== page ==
So you've bought your first home. What next? For many people, having a family property they can reside in for the long-term is enough for peace of mind. However, for a growing number of New Zealanders, this is just the first step on a much bigger journey: property investment.
One of the most reliable ways to do this is by using equity in the home you already own. For the uninitiated, equity is essentially how much of a property you have paid off. If you buy a house worth $500,000 and take out a home loan for $350,000, then you've got $150,000 of equity in the real estate.
It's an incredibly useful tool for expanding beyond your first home, whether into a larger place for your family or for an investment property. But you have to be careful how you do it! Here are some tips for managing your equity efficiently.
While bank interest rates don't follow the Reserve Bank of New Zealand's (RBNZ) cash rate to the letter, it is a guiding post for where variable and fixed rates are set on home loans. Considering the RBNZ cut the cash rate to 2.5 per cent in December and we've seen mortgage rates dip on the whole, it means it's a good time to build equity.
Low interest rates indicate low mortgage repayments, but contributing more than you need to means you'll benefit in multiple ways. For one, you're paying off a home loan much more quickly (and thus paying less interest). On top of this, you're building more equity. Taking advantage of low rate environments can give you more power to leverage equity into a new piece of real estate.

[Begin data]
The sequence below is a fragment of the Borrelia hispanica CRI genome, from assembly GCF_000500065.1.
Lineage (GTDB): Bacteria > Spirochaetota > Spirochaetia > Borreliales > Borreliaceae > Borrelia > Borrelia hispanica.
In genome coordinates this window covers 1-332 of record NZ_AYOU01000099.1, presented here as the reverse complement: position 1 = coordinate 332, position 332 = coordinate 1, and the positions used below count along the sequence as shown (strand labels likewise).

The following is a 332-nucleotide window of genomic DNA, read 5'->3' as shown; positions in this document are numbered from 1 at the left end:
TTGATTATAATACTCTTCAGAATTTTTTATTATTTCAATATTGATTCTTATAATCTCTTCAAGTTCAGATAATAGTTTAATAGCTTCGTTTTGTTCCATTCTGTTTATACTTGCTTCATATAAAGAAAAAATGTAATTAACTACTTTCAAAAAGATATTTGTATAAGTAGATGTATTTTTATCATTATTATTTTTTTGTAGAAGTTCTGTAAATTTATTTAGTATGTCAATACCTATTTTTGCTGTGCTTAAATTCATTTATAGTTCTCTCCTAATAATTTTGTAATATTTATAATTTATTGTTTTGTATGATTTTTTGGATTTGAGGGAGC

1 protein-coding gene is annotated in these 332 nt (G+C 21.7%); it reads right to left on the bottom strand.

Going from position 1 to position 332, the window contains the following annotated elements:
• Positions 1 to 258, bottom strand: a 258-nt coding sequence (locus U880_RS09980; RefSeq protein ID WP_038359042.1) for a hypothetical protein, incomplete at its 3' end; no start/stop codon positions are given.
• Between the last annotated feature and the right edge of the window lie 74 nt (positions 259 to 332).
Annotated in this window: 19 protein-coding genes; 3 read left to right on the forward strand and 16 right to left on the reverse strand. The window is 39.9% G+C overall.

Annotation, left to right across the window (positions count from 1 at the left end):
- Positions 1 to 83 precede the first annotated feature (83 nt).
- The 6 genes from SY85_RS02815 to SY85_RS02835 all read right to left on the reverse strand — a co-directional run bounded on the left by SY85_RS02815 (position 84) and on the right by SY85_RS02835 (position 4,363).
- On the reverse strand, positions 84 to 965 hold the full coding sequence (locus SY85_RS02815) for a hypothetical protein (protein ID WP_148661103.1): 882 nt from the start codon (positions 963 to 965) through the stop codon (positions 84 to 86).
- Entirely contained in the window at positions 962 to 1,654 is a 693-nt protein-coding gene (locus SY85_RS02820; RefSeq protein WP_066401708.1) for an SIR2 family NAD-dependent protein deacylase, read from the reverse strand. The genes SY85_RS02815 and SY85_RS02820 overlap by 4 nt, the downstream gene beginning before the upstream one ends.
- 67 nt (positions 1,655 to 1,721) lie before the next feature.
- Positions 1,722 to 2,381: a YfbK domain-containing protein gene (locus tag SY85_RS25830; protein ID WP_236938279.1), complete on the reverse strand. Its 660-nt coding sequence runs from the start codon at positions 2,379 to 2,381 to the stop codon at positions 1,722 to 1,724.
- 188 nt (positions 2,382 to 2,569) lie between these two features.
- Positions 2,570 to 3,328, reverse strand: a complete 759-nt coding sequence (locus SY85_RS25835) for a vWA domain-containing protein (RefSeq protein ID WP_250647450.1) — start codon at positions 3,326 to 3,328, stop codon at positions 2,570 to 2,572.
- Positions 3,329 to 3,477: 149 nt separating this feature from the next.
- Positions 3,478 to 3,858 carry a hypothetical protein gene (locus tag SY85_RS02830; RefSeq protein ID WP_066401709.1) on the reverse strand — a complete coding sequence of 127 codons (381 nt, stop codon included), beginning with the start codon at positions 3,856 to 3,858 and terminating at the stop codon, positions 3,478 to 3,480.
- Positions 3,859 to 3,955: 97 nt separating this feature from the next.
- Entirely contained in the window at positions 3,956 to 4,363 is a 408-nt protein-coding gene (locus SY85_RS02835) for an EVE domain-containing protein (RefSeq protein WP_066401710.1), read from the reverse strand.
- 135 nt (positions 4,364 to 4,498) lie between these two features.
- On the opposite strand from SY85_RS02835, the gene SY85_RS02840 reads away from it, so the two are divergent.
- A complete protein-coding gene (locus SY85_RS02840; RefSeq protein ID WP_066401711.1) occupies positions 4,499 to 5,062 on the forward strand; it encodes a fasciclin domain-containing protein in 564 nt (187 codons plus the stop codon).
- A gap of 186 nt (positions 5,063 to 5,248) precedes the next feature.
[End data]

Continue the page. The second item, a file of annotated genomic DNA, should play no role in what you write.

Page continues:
This one's more for people who haven't yet bought their first home, but are looking at an investment strategy down the line. Buying property that is primed for capital growth can be a great way to increase your equity, as the value of a home increases beyond what you paid for it.
For example, QV data indicates that between December 2014 and 2015, the average residential property value in NZ went up by 14.2 per cent. That means greater value in your property, which can boost your equity. Of course, it isn't an exact science, but buying for capital growth can put you on the front foot for property investment.
If value growth in your property isn't particularly forthcoming, you can add value manually with some renovations. If you do these right and consider what is going to increase a property's value at minimum cost, you can build equity with ease.
It might be a bathroom or kitchen refit (always popular), adding a bedroom or simply stripping down and redoing the deck at the back of the house. You'll want to make sure you get professional advice before taking to the home with your tools though - there's always the risk of overcapitalisation.
Equity is an invaluable tool when you're looking at property investment. However, it's vital to remember that there is no such thing as a one size fits all solution. Every financial situation is a snowflake, and needs to be treated as such.
That means getting professional mortgage advice, planning everything out well in advance and making sure you aren't committing to projects that you can't finish. Whether you want to talk about a new home loan, how to build equity in your first home or what the next step towards property investment is, the team at Squirrel is here to help you out.